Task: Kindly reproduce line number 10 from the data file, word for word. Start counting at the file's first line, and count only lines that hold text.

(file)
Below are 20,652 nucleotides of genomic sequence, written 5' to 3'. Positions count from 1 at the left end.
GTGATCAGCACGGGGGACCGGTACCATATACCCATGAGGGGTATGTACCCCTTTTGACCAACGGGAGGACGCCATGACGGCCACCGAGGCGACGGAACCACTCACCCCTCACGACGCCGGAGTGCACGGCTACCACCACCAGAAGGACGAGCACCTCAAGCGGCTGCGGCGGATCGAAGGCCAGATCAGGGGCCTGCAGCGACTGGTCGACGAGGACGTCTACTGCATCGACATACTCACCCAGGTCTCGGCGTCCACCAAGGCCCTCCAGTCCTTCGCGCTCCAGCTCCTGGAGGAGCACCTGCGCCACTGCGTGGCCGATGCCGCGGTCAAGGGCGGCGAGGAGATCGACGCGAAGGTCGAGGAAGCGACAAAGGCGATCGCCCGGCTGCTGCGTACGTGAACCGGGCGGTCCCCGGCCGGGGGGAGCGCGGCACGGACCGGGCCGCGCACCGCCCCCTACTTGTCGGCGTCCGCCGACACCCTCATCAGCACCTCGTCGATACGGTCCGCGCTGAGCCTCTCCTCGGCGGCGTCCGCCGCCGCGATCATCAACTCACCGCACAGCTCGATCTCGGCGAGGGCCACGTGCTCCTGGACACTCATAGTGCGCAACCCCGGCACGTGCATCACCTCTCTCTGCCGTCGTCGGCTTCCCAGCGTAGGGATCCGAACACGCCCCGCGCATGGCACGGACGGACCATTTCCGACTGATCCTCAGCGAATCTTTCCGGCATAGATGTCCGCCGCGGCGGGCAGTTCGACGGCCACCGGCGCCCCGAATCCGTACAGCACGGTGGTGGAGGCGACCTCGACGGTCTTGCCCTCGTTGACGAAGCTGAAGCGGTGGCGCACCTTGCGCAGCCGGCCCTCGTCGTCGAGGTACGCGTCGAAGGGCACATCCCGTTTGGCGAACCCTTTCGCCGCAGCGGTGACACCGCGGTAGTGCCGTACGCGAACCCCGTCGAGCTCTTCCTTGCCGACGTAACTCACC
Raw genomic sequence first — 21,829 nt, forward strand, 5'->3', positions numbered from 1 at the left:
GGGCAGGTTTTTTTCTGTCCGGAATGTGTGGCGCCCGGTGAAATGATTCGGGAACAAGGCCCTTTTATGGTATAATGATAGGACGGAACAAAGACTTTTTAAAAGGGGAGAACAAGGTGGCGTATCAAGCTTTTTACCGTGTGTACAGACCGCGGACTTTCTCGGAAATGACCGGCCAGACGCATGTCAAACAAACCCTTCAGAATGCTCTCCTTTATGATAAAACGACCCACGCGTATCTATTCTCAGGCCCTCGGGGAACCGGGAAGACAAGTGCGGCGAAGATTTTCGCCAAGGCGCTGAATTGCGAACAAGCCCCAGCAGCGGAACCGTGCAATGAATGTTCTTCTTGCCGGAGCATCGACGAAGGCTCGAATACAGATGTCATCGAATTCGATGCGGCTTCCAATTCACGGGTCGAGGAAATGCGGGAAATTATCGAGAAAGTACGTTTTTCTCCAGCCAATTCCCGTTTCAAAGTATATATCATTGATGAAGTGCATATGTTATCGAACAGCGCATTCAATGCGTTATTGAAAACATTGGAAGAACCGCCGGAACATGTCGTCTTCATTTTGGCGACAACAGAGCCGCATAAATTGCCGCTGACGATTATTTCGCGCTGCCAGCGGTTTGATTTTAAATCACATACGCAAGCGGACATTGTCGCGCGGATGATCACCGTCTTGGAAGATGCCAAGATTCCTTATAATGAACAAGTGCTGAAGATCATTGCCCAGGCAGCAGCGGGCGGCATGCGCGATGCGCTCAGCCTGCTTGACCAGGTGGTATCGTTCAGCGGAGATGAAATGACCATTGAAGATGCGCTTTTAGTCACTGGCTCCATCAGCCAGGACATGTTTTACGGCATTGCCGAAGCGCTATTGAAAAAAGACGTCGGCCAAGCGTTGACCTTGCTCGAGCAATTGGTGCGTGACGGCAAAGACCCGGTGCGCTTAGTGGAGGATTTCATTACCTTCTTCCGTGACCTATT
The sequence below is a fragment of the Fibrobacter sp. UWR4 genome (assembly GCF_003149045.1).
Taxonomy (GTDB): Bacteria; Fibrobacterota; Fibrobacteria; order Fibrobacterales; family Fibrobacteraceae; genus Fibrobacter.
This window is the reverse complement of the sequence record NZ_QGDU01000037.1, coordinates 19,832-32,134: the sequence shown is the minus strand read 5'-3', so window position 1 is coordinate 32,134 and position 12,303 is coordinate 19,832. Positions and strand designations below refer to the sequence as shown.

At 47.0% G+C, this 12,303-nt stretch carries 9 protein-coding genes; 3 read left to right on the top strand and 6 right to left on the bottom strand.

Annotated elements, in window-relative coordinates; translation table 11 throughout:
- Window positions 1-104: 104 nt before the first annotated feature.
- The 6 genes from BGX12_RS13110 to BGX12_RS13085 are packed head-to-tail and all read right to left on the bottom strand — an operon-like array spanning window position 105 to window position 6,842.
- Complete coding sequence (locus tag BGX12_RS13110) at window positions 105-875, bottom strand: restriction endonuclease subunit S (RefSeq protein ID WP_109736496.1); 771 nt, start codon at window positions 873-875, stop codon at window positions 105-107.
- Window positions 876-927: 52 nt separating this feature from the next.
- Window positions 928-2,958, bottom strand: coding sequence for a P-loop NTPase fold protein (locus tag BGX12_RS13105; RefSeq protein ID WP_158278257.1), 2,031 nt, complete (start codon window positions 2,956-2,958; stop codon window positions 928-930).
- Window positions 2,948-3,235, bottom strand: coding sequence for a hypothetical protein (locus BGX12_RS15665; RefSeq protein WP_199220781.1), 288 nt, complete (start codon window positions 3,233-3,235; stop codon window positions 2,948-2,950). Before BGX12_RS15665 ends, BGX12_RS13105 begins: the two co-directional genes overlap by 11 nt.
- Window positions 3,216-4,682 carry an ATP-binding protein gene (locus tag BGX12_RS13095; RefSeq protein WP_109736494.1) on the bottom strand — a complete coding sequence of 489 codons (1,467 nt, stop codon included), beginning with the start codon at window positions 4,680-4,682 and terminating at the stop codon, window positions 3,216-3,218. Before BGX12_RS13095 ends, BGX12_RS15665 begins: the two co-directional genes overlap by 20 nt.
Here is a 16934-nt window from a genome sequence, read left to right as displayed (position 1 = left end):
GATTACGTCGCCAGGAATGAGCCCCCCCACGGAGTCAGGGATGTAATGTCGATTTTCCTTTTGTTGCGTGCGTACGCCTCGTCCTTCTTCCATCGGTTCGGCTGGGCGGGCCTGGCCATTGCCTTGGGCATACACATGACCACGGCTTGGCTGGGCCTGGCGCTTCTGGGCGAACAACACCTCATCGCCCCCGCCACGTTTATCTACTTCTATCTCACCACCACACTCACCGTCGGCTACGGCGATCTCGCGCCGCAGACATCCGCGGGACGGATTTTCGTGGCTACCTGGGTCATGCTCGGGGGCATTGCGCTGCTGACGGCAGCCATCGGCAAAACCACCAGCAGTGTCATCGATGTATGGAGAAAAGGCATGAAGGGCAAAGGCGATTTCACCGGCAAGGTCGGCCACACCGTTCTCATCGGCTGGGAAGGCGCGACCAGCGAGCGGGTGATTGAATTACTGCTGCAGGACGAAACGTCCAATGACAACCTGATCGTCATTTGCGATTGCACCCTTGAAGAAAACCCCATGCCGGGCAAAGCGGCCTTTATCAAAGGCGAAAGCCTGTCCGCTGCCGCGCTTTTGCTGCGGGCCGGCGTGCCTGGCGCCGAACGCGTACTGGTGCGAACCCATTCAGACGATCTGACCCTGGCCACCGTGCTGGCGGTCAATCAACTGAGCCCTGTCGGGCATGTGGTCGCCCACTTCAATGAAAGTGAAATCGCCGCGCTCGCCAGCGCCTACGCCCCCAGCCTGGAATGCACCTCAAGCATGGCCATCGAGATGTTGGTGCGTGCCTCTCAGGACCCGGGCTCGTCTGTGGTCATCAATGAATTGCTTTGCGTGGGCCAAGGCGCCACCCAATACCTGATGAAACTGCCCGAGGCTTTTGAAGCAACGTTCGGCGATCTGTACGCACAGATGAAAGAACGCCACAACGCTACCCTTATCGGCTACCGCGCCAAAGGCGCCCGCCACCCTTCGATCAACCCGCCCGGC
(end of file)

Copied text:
- Window positions 1-104: 104 nt before the first annotated feature.